By Christopher Tobutt
Lots of fellow students from Clifton Hunter High School, along with teachers too, let 13-year old Derron Hernandez know for sure that just because he is fighting cancer and undergoing a course chemotherapy of in the States, he is not alone. By shaving their head shaved during a very special school assembly on Friday 1 October, about 20 kids from Clifton Hunter, and another 5 children from North Side’s Edna Moyle Primary School showed exactly what empathy and respect means.
Even the kids who didn’t have their head shaved showed that they cared by raising more than five thousand dollars over several weeks to help with Derron’s expenses. Lots of MLAs including Premier Alden McLaughlin had contributed 100 dollars each, too, making it not just a school, but a whole Cayman-Kind Community event. That was what Deputy Principal Steven Clark spoke about, just before the big shave began. “Empathy means we show understanding, we reflect, and we show sensitivity. That empathy has to continue. We have been absolutely amazing as a school, and you students have made me extremely proud,” he said.
Carol Saunds PTA President from Edna Moyle Primary said, “The Children are here today to show support for Derron Hernandez who is a pat student for Edna Moyle primary. They want to show empathy with his condition.”
Twelve-year old Christian Campbell was all ready to be shaved, and Christine Campbell his mom was there, too. “The school had been promoting awareness of Derron’s situation for a number of weeks,” Ms. Campbell explained, “and the students had been discussing it in tutorial sessions, and one day Christian came up and said, ‘I want to participate in the head shave, to support Derron.’ His daddy and I were very impressed and touched that he had made this decision on his own. We asked him how he is going to feel about his head being shaved, because that is something he does not like whenever he goes to the barber, and he said yes it might be uncomfortable but he thinks it is worth it because it is for a good cause.”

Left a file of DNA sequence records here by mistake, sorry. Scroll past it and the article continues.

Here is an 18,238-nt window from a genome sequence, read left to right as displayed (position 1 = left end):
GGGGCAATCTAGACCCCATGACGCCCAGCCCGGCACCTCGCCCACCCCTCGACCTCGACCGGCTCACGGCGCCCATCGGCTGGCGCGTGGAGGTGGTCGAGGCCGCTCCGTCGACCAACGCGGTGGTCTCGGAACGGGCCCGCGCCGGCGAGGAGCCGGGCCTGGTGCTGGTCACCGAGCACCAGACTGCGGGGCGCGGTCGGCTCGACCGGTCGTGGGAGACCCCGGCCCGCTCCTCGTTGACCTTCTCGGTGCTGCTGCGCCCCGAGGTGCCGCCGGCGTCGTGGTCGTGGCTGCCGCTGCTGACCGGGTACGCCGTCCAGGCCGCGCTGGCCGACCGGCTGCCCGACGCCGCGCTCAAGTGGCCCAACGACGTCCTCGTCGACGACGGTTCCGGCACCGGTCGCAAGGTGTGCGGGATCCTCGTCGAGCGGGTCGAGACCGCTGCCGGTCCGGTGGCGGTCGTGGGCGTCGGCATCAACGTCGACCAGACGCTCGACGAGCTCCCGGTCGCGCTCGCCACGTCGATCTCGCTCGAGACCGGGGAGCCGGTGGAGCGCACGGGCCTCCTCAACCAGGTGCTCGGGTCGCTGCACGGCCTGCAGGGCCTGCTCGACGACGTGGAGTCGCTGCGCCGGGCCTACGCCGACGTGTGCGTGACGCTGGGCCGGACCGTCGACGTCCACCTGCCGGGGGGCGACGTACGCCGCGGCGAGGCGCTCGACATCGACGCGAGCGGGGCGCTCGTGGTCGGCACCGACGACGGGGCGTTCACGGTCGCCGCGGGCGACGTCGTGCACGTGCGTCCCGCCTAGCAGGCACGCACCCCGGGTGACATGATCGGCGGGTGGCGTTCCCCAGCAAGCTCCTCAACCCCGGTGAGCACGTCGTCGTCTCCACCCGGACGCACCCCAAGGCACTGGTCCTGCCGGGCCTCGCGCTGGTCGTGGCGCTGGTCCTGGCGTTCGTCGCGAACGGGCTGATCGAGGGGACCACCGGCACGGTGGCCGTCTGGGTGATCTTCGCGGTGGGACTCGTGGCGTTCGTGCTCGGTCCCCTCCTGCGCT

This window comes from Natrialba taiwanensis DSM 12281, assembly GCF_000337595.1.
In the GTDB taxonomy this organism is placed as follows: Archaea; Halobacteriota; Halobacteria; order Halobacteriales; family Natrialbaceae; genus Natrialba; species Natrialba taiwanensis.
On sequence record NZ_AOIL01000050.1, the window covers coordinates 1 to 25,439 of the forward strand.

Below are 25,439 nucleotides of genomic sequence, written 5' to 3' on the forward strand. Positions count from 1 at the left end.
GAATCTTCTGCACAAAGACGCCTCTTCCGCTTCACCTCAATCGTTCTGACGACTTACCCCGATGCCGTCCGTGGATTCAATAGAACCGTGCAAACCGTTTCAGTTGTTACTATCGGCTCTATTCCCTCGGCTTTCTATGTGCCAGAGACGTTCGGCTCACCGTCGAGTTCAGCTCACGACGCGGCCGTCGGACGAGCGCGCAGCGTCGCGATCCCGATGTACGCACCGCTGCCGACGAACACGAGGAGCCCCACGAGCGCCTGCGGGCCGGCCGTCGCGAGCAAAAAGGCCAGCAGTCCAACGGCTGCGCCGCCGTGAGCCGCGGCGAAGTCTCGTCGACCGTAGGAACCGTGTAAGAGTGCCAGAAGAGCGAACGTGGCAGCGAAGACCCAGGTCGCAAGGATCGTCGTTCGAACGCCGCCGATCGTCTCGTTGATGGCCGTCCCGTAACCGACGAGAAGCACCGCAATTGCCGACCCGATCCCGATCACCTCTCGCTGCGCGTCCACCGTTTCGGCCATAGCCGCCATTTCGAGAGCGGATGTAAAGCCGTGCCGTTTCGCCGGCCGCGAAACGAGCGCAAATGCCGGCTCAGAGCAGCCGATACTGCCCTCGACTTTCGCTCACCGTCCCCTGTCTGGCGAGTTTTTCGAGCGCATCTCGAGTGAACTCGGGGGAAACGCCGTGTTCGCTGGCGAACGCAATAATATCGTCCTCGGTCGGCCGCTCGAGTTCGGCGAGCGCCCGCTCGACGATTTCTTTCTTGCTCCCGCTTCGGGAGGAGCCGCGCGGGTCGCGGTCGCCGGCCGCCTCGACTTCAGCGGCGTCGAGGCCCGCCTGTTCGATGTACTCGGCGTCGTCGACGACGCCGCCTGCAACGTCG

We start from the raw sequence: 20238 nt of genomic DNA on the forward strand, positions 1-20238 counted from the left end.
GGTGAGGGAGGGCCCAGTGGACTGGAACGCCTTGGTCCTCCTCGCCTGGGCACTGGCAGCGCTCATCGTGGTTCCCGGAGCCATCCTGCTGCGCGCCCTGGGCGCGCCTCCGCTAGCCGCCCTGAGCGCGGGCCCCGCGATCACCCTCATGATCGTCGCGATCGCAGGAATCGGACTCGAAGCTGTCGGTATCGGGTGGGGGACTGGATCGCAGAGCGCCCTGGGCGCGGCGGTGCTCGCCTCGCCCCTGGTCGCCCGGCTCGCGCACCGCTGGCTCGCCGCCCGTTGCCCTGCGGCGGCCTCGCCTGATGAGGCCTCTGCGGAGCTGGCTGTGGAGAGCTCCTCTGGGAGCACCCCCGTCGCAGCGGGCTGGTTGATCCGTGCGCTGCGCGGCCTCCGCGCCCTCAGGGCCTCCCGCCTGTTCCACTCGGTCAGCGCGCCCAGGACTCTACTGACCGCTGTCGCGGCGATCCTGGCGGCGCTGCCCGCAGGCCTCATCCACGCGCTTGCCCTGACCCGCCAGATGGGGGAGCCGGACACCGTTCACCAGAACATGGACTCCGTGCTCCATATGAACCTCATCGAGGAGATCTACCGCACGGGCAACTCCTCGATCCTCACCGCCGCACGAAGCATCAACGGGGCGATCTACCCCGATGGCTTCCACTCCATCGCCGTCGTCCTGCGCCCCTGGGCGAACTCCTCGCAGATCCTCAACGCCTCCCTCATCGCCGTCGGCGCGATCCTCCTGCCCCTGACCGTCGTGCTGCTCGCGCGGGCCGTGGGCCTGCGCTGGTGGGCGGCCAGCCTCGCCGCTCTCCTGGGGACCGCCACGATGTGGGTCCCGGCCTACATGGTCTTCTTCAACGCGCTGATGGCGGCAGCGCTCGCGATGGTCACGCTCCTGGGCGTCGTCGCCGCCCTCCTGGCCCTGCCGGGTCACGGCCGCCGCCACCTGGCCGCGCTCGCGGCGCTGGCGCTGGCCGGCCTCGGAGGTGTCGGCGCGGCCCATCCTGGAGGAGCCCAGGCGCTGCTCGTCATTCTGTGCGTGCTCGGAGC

14 year old Sirion Bennett also came up to one of the two ‘barber’s chairs,’ manned by Lions Brian Barnes and Gary Franklin, set in the middle of the stage. After all his hair had fallen to the ground, he said, “I wanted to support Derron since he has cancer and I wanted to show him that he is not alone in this.”
Deputy Principal Sharon Thomspon said, “This is important because it’s teaching them the value of giving back and teaching them the value of community of supporting each other. Our children have really risen to the task, they have supported 150 percent and I am so proud of them, and it’s not just our children but our teachers too, because parents have given of themselves and our leaders have given of themselves, so we are really grateful that we have this opportunity to show Cayman that the values of giving and supporting each other are still there.”
Right at the end of the assembly, Derron Hernandez was able to communicate with everyone via zoom, and a big projected image on a screen. “I want to thank everyone for the support that you have given us. It has helped me look forward to the future. It is just such a blessing to have you all here to support me…